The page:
Scottish theatre on Isle of Mull launches digital platform

Two short plays examining themes of love, imagination and connection will launch an exciting new digital season, 'Emergence' for An Tobar & Mull Theatre.

Promoted by Mull Theatre
Monday, 5th October 2020, 11:29 am
Simon Donaldson. Picture by Sarah Darling
Simon Donaldson. Picture by Sarah Darling

An entirely online experience, 'Emergence' will introduce a selection of newly filmed works of theatre, music and visual arts, direct from An Tobar & Mull Theatre in Tobermory. The introduction to this season includes two pieces of new writing, 'Strange Rocks,' by Oliver Emanuel, and 'Undocumented' by Anita Vettesse.

'Strange Rocks' tells the story of two strangers recounting their past to one another over one night, as they struggle to imagine what the future might hold. 'Undocumented' is a story of hope and love as two people try to let go of the past.

“The plays will reflect issues and broader themes of what everyone has been going through this half a year, but also, they are hopeful stories about our need to connect. They're of their time. Hopefully, the output of the work will also feel like we've captured something of its time,” explained Beth Morton, Mull Theatre Director, who is directing both plays for their two-week run from Tuesday, October 13 to Tuesday, October 27.

Mull Theatre presents Strange Rocks by Oliver Emanuel. Photograph by Sarah Darling Photography

Certainly the methodology behind the creation of the works is unique to this era.

Beth said: “We were fortunate – our cast members are a couple (acclaimed actors, Ashley Smith and Simon Donaldson), so they live together. At the start of the process we moved next door to the theatre, and the four of us (cinematographer and lighting designer Jamie Wardrop) formed a bubble. From a safety perspective, it was only ever the four of us at one time rehearsing and filming the plays together,” said Beth.

While, “safety was always at the forefront of our mind,” Beth observed the experience has been richly rewarding for all involved. “I was brought on as the theatre director in April, when the world looked completely different. Our plans had to change rapidly . . . now, we're just all so delighted to be back in the rehearsal room. We're so grateful to be making work.”

“This was a work born of passion,” says Beth. “We felt we should by trying to make new work during this, that we could and should take a risk. It isn't always about remounting work that's been done before: new work should still be created. It is important to support new writing and new plays. This is an emotionally and psychologically difficult time for everyone, so we wanted to form a community of artists supporting each other to take risks.”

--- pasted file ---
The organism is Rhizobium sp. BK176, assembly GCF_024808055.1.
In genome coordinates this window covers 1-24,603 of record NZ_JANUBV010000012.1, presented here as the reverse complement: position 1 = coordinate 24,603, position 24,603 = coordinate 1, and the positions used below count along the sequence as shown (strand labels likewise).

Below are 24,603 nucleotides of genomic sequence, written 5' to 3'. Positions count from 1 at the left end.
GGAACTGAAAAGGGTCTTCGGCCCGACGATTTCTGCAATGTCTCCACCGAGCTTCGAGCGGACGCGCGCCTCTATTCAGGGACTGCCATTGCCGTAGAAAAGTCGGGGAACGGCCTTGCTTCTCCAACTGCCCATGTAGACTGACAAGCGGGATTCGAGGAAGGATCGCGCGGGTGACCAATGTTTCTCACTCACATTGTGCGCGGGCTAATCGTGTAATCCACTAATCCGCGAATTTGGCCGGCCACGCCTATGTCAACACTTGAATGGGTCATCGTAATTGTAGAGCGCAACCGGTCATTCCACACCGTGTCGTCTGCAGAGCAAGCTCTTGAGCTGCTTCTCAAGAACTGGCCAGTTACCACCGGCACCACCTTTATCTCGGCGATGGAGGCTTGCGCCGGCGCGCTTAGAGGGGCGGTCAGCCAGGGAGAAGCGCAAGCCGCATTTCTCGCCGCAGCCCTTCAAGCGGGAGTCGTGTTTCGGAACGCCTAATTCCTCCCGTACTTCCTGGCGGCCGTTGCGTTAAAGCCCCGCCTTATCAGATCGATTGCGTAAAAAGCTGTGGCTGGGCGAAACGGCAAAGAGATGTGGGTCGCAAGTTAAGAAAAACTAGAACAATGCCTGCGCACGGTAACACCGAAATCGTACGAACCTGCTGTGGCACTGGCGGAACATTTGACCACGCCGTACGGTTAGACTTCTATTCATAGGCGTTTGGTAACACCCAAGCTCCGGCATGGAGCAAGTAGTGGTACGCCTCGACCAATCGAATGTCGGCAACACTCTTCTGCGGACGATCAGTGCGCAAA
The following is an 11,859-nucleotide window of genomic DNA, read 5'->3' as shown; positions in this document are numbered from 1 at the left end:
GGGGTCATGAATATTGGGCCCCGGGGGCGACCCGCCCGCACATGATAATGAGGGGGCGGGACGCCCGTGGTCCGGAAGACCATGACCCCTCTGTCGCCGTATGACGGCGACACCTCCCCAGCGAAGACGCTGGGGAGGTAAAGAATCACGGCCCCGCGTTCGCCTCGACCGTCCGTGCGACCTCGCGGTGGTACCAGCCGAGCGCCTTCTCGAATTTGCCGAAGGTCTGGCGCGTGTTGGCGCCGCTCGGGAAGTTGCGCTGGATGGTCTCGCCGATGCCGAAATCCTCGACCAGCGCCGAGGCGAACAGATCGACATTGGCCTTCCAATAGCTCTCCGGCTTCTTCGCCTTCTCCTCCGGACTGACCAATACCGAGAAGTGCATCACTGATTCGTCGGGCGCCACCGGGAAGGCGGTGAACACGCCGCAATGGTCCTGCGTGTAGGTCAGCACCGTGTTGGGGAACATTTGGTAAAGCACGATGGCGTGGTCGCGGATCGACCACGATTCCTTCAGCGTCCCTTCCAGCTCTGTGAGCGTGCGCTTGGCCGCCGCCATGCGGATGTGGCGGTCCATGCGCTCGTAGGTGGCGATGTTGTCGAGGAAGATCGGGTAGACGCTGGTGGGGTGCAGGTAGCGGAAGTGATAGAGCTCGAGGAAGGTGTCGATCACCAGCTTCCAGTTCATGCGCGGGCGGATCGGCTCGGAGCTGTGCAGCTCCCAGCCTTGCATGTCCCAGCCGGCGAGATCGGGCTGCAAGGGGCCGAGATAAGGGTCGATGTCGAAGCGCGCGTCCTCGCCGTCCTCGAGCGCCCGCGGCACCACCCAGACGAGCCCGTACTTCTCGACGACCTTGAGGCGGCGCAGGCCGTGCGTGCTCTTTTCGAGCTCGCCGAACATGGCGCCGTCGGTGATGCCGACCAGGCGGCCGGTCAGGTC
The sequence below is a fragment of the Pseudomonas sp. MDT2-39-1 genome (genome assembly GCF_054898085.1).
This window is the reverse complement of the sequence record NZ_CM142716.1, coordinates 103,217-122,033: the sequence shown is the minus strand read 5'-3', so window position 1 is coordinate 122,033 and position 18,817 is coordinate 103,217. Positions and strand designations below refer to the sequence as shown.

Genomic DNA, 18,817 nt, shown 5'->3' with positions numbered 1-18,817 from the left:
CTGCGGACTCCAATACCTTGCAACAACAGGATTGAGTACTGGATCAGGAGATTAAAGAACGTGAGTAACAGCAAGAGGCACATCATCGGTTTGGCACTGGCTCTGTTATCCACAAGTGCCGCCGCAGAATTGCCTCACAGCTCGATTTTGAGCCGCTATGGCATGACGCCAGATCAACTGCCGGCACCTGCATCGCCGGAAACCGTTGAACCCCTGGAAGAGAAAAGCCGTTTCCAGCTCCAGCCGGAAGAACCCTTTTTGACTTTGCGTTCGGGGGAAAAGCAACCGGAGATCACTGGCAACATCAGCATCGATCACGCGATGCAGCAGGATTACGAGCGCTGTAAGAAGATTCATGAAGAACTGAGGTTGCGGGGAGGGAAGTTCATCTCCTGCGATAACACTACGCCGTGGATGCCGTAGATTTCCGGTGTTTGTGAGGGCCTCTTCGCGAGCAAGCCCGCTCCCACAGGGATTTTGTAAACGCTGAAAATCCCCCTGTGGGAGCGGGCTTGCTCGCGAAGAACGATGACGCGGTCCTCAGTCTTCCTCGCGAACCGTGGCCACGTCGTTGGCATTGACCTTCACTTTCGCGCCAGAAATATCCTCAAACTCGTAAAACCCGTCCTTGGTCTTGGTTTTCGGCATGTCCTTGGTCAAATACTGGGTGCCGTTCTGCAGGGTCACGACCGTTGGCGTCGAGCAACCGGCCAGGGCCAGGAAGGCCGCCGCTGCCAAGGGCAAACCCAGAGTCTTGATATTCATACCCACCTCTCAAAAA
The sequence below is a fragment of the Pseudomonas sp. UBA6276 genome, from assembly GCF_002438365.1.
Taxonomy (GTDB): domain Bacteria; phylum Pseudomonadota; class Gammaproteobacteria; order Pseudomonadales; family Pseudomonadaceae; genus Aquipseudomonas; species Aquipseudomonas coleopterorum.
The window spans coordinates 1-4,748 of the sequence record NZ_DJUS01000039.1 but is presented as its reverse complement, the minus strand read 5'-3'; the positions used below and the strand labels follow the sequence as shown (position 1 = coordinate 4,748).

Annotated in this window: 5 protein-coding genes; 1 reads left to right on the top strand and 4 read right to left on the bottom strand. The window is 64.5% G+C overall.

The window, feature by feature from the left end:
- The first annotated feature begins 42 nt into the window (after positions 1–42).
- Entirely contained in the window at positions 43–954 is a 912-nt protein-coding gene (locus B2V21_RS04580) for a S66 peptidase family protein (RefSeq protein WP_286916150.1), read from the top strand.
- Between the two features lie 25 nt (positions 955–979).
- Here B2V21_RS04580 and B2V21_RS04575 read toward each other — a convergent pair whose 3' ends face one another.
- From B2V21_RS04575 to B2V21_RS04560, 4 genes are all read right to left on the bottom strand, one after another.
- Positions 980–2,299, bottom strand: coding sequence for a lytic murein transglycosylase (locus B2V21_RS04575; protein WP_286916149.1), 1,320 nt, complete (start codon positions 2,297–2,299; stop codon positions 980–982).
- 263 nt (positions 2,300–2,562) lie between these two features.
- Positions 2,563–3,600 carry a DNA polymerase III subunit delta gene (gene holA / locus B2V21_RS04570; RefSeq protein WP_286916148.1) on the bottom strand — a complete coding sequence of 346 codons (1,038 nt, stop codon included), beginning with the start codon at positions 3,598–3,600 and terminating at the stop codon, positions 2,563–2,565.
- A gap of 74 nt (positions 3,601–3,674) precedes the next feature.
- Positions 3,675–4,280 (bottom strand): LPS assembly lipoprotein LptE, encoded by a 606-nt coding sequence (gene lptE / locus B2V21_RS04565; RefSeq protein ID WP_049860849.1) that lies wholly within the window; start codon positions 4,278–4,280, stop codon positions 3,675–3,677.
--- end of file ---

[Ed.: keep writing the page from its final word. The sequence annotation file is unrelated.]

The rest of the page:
The two plays are distinctly theatrical pieces, even though they will be broadcast online.

While filming at Mull Theatre is by cinematographer Jamie Wardrop working in the space, at An Tobar the method of filming is ingenious, again ensuring the safety of those involved and optimising social distancing.

“We are using a remote filming production facility, which means people can come here and work, be filmed, but not have to meet with other people,” explained Gordon Maclean, CEO of An Tobar and Mull Theatre.

“We have five cameras that are manned remotely by a production team in Perth. They can move, pull focus, and the team can then do a live cut from Perth of the performance.”

“Obviously the only way forward at the moment for the arts is to move everything online,” said Gordon, noting the organisation will work to exhibit work within three art forms, music, theatre, and the visual arts.

“All the bigger organisations are doing the same thing, such as National Theatre of Scotland, Biffy Clyro did an online show. We felt we had to do something similar as a means of keeping things working.”

An Tobar & Mull Theatre's online platform is focused on providing new work for the public to enjoy from the safety of their home, but Gordon is keen to highlight that it's also to provide the opportunity for artists and crew members – “these are freelance workers,” Gordon pointed out, “whose entire livelihood has been threatened by the virus.”

He raises the point that many of the larger arts organisations across the country have put out work online without charging for it, while he is keen to emphasise that “If you want to experience quality art, you have to support it financially as well, you really should.”

Audience members are able to purchase tickets to the two-week run of ‘Strange Rocks’ and ‘Undocumented’ through An Tobar & Mull Theatre’s website (www.comar.co.uk). The show will be running from Tuesday, October 13 – Tuesday, October 27. Once a ticket is purchased, audience members will be able to watch a link to the show online for 24 hours.

The 'Emergence' season will exhibit new Scottish art, theatre, and music. For updates and new details on future shows, keep an eye on their social media channels: Facebook @MullTheatre, Twitter @TheatreMull, and Instagram @mulltheatre & @antobararts.

Tickets can be booked in advance from: https://vimeo.com/ondemand/emergence